SPDIF is the Sony/Philips Digital Interface.


The sender e.g. a transport or a soundcard sends a block pulse to the receiver e.g. a DAC. The DAC locks on the send rate and detects the rise and fall of the signal.
So far nothing different from any other digital bus.

A striking difference with a computer bus is that in case of SPDIF the send rate is the sample rate as well.
Normally the rate of the bus is totally unrelated to the data (the bits) but in case of SPDIF the send rate represents the sample rate.
As this rate is generated by the clock of the sender, any fluctuation in the send rate manifest itself as input jitter at the DAC.

SPDIF is therefore a hybrid signal, the data is digital but the timing is analog.


SPDIF is a real time unidirectional stream.
The sender send, the receiver receives and no way the receiver can communicate with the sender.
It is possible for the receiver to detect bit errors but as it is a real time stream, there is no retry. That is inherent to a real time stream, in case of an error one is simply too late.
If bit perfect transmission fails us, it is in general clearly audible because bit flipping manifest itself  in loud clicks and pops. This is rare.


Although SPDIF is a stone age protocol, it has an advantage. It is very simple compare with e.g. USB. It most of all simply works. Over the years DAC designers has conjectured up all kind of trick like PLL’s to cope with the input jitter.


SPDIF requires a 32 bit word for each channel. There is a pre-amble and a couple of status bits including a parity bit. The payload is 24 bit max.
At the time SPDIF was developed (80’s) the bit rate was 32/44/48 kHz.
Today you can do up to 2 channel PCM audio with 24 bit and a 192 kHz sample rate over SPDIF.
Other formats supported are DTS, AC3 and MPEG.

Error detection

Due to this parity bit error detection is possible.
SPDIF is a unidirectional real-time protocol.
If the receiver detects an error in cannot ask the sender for a retry because it is unidirectional.
Even if this would be possible, the retry  is of no use as the new sample will arrive to late (real-time).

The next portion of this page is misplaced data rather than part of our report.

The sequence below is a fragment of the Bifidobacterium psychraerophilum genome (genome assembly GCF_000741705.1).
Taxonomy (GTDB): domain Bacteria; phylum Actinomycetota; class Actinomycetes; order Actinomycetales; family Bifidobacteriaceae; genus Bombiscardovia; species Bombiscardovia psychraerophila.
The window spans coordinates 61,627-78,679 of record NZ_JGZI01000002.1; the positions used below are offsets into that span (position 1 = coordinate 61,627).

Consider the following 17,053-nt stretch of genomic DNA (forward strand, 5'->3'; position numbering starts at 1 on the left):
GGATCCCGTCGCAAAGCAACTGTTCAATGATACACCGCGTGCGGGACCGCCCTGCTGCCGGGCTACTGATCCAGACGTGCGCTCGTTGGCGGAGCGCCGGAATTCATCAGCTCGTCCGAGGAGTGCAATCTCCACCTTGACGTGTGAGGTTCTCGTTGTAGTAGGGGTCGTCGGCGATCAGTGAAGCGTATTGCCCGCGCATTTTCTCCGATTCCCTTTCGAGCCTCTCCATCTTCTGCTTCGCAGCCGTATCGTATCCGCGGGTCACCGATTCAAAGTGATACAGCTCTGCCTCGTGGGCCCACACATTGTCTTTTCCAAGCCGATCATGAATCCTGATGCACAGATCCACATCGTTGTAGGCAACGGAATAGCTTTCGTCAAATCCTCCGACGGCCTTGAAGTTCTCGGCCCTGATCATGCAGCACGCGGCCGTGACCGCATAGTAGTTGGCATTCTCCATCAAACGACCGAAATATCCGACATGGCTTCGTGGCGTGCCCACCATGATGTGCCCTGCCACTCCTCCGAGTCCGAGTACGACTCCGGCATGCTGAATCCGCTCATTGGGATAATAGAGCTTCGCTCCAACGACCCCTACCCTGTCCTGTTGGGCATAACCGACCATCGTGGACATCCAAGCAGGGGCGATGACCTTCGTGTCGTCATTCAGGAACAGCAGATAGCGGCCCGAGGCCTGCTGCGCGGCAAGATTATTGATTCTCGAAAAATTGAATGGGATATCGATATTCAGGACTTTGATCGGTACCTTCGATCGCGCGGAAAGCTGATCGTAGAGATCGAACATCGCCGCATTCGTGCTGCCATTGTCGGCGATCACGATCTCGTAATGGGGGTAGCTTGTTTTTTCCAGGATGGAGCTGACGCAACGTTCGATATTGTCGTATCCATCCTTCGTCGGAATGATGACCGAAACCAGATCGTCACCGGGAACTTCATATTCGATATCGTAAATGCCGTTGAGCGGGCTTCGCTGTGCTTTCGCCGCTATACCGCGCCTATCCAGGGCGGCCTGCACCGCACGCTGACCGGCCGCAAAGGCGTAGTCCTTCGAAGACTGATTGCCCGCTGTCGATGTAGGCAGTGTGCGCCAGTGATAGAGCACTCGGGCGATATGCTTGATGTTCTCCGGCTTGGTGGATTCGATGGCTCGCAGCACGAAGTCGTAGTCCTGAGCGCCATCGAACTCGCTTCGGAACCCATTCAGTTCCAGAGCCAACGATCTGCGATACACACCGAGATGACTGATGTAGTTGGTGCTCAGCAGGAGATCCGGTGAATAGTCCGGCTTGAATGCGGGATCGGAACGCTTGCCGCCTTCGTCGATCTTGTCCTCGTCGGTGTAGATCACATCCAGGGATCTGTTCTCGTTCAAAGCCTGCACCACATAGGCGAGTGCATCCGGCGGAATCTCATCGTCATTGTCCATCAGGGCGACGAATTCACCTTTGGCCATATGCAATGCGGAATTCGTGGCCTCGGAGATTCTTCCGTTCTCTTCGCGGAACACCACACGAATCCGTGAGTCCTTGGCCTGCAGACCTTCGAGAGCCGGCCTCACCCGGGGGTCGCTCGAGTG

SPDIF requires a cable with 75 Ohm resistance (a coax cable).
Best is to terminate it with true 75 Ohm BNC connectors.
In practice it is often terminated with RCA plugs simple because in the consumer world the receptacle is RCA. In the pro-world it is BNC.

More about wiring.

Biphase Mark Code

We know that are bits are 0 or 1.

But these exist only in our mind.

If a 1 would be 3 volt and a zero 0 volt what would happen if there is a long silence?
All zeros so 0 V on the line.
How could the receiver distinguish this from no signal?
How could the receiver detect the sample rate?
It might even be interpreted as DC!


Source: Micah Elizabeth Scott [2]


Biphase Mark Code is the trick to generate a signal that changes even if we send a bunch of zero’s. A zero bit is encoded by a transition followed by a non-transition, whereas a one bit turns into two transitions.

Keep your bits alive is the name of this came.
The consequence is that the bit rate doubles.


Sample rate 44100 Hz
Word length 32 Bit
Channels 2 Stereo
biphase-mark-code 2 per bit
Frequency 5644800 Hz (SR*Bit*Channel* biphase)

A SPDIF doing 2 channel stereo at 44.1 kHz runs at 5.6 MHz.

Note that is doesn't make difference using 16 or 24 bit audio.

The word length remains 32 bit.


A bit more about digital cables.


  1. SPDIF - ePanorama.net
  2. S/PDIF Digital Audio on a Microcontroller - Micah Elizabeth Scott
  3. SPDIF - Hardware Book
  4. Is the AES/EBU S/PDIF digital audio interface flawed? - Malcolm Omar Hawksford, Chris Dunn - AES 1992